Shadow of French, Italian divergences hangs over Libya
TUNIS - Seven years on from Libya’s 2011 revolution, the country’s divisions remain as intractable as ever.
Officially, the international community supports the plan driven by the UN Support Mission in Libya headed by Ghassan Salame but some countries, including France and Italy, have been pursuing their own political plans for Libya.
While Paris and Rome officially support Salame and the UN-brokered Government of National Accord in Tripoli, headed by Fayez al-Sarraj and the Presidency Council, there are sharp divergences between the two in their Libya policies. They have become barely disguised rivals for influence in the country.
On July 23, French Foreign Minister Jean-Yves Le Drian made a lightning tour of the country, visiting Tripoli, Misrata, Benghazi and Tobruk. The following day, Italian Defence Minister Elisabetta Trenta, accompanied by Italian Chief of Staff General Claudio Graziano, was in Libya. She met with Sarraj in Tripoli, visited Misrata and promised she would return soon for talks with Field-Marshal Khalifa Haftar.
The central pillar of French policy in Libya is elections before the end of the year. That was the deal hammered out in Paris among French President Emmanuel Macron, Sarraj, Haftar and the presidents of the House of Representatives and the State Council.
The aim of Le Drian’s visit was to pressure all four to stick to the deal, including having a constitutional framework for elections in place by September 16 and elections December 10.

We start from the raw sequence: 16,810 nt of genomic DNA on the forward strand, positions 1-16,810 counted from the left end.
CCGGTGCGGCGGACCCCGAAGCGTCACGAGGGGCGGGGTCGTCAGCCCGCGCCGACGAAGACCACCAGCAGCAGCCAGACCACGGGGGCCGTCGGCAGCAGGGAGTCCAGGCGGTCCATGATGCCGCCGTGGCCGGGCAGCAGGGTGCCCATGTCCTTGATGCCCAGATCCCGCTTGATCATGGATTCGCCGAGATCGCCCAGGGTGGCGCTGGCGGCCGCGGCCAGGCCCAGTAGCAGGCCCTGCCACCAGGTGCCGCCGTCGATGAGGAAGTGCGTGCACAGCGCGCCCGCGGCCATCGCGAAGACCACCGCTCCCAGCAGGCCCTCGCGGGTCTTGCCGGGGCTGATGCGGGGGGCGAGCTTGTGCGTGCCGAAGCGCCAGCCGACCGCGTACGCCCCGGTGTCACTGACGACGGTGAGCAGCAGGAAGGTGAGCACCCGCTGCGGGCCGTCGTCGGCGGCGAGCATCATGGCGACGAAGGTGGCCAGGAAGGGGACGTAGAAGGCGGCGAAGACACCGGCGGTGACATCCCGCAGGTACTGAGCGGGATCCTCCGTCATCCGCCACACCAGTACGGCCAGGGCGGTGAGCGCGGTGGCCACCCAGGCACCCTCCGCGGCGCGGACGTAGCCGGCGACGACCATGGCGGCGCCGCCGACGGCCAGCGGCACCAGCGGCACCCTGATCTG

Italy’s new right-wing, anti-immigration government has a very different take on Libya. Its prime objective is to stanch the flow of immigrants arriving on its shores. Making that happen tops its domestic agenda, seen in the fact that Trenta’s was not the first Italian diplomatic offensive towards Libya.
There is much more to this than a different focus.
For the Italians, stability, security and reconciliation in Libya are more immediate desires, not elections. Like many in the international community, they say polls by December 10 are recklessly overly ambitious. Trenta told Sarraj that elections should not be rushed.
Privately, Italian officials go further. Unlike themselves, they say, the French, simply do not understand Libya. How well Italy really understands Libya is another matter. "Italy is close to Libya and will help it to resist foreign interference," Trenta said after returning to Italy.
Among ordinary Libyans, there is as much mistrust of Italian intentions as there is of French.
Franco-Italian rivalry in Libya, seen in a practical manner with Italy offering more money for Libyan health care while France reportedly offered millions for the elections, looks set to sharpen further. The Italian government is cosying up to the United States and it was reported that Libya would be on the agenda at talks between Italian Prime Minister Giuseppe Conte and US President Donald Trump.
Ideologically the two are close: Trump likewise sees immigration as major issue. “The United States and Italy will look to deepen cooperation in addressing global conflicts,” the White House said of the Washington meeting when it was announced in June.
The prospect of Italian-French rivalry over Libya with the Americans on the side of the Italians looks like a distinct possibility. Whether any of this helps Libyans to a better life is another matter.